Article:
The Emoji Movie

By: Mark Farmer, Entertainment Writer


Tony Leondis’s The Emoji Movie released to home video this past weekend, starring T. J. Miller as Gene, a “meh” emoji who wants to express more emotion than his typical responsibilities would allow. After showing a myriad of expressions at the wrong time, he finds himself on the run after being slated for deletion.

What more can be said about this film that hasn’t been said already? After watching the much-maligned film, I have no wild revelations or hidden gems to exclaim. The movie is absolutely terrible, even after giving it the benefit of the doubt and considering its context. It is a movie made for kids, and kids definitely don’t care about the intricacies of “the cloud” like any critical young adult might. That said, even ignoring all of those details, the film is still not funny, nonsensical, and downright bad.

The filmmakers’ greatest (and most obvious) error is basing a whole movie around something they absolutely do not understand. The movie is 86 minutes of watching the writers struggle to wrap their heads around what it is that kids like about or do with emojis. While some emotions may be obvious to anyone, other ones- especially symbols -are enigmas to adults outside of the loop. In one scene, the main characters visit with a group of what are considered the least popular emojis, among them being the eggplant, an emoji more popular than probably any of the other characters shown in the film. I know that the writers aren’t going to tout around the eggplant as this widespread euphemism that kids love to use, but the fact that it’s included at all (unlike the equally inappropriate middle finger emoji) shows that the writers simply don’t have any idea what they’re writing about. There are hundreds of these scenes that are not worth detailing, but continue to ram into the audience’s mind that the filmmakers are wading into unknown waters.

The second biggest mistake in The Emoji Movie is the absolute lack of creativity that nearly every scene in the film has- This being the biggest reason that most jokes fall flat. To examine this further, take a look at how other animation studios like Pixar nail this kind of atmosphere. Many of their films’ subjects- Monsters, toys, even rats -are topics that allow the writers to “fill in the blanks.” Take the most basic principles of these topics, that everyone in general would ascribe to them, and then create a story around that world, allowing writers to create their own details about the universe that these characters may live in. Pixar films are creative because they include these great details. The Emoji Movie has none of those details, and avoids every opportunity to show them off. The majority of the film’s runtime has the characters running through licensed, real-life smartphone apps, which already have all of those opportunities for creative intricacies hammered out in an insanely boring fashion. There’s rarely a moment where the writers take advantage of “filling in the blanks,” and it’s really the main reason that the movie is so dull and uninteresting- both in concept and as a whole.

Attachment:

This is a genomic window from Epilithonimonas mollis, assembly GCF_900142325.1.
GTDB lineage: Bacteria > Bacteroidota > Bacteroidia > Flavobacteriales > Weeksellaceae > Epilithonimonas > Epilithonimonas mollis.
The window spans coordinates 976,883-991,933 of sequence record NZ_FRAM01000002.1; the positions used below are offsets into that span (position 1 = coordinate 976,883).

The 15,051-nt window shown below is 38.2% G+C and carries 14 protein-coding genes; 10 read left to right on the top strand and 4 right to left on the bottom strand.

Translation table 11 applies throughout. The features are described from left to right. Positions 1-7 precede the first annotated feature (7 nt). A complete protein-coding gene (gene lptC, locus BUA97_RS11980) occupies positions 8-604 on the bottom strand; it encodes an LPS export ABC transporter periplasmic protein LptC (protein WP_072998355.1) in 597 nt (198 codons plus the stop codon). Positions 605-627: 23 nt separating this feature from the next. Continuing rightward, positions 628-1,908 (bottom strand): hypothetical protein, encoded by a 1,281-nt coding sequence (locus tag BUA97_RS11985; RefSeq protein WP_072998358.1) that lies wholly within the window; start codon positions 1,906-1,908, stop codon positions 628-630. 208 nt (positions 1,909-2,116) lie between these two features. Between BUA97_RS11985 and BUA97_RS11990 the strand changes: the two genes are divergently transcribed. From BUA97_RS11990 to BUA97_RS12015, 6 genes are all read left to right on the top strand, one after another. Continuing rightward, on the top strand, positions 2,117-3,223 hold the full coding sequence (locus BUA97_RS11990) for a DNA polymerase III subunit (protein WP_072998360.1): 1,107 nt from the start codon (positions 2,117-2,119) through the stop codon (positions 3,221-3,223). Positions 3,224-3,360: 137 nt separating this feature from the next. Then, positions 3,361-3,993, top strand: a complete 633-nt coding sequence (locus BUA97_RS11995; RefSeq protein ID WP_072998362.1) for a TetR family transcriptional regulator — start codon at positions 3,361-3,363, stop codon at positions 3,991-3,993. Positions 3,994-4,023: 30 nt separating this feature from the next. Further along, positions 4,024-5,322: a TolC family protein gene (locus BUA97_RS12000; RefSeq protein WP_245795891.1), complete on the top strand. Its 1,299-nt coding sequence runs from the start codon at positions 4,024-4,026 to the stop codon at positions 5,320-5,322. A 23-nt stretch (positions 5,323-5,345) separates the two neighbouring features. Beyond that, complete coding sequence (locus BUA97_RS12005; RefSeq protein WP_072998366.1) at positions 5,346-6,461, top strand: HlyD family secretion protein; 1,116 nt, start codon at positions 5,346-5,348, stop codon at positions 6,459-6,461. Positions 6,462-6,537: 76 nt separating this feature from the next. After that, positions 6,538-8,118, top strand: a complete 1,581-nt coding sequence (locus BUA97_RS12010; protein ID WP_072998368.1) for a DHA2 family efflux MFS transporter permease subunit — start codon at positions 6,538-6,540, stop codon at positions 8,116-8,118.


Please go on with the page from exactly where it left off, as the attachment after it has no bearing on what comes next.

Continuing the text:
To combat these issues, the film moves at a blisteringly fast pace, tarnishing any chance of the audience truly caring about any of the movie’s characters. When it’s time for the plot to develop, characters say their lines and the scene ends, while the audience is simply expected to understand what transpired, and even feel invested in the emotions of these emojis. Instead, viewers are left scratching their heads. Although kids movies need to be short and fast to keep their attention, moving things at such a pace where character motives can’t even be explained results in flat, boring personas that audiences simply don’t care about, making most of the film feel utterly pointless.

There are no surprises in The Emoji Movie. Audiences know exactly what they’re in store for the moment the trailer ends. Beyond the insanely talented voice cast, there’s virtually no redeemable aspect of the movie worth mentioning, and I can’t think of any way it could have been fixed- Starting with the base concept, The Emoji Movie was doomed to fail from the start. Is it so bad it’s good? Maybe under the influence. At 86 minutes, interested viewers may as well give it a shot, but don’t expect anything crazy beyond what the trailer holds.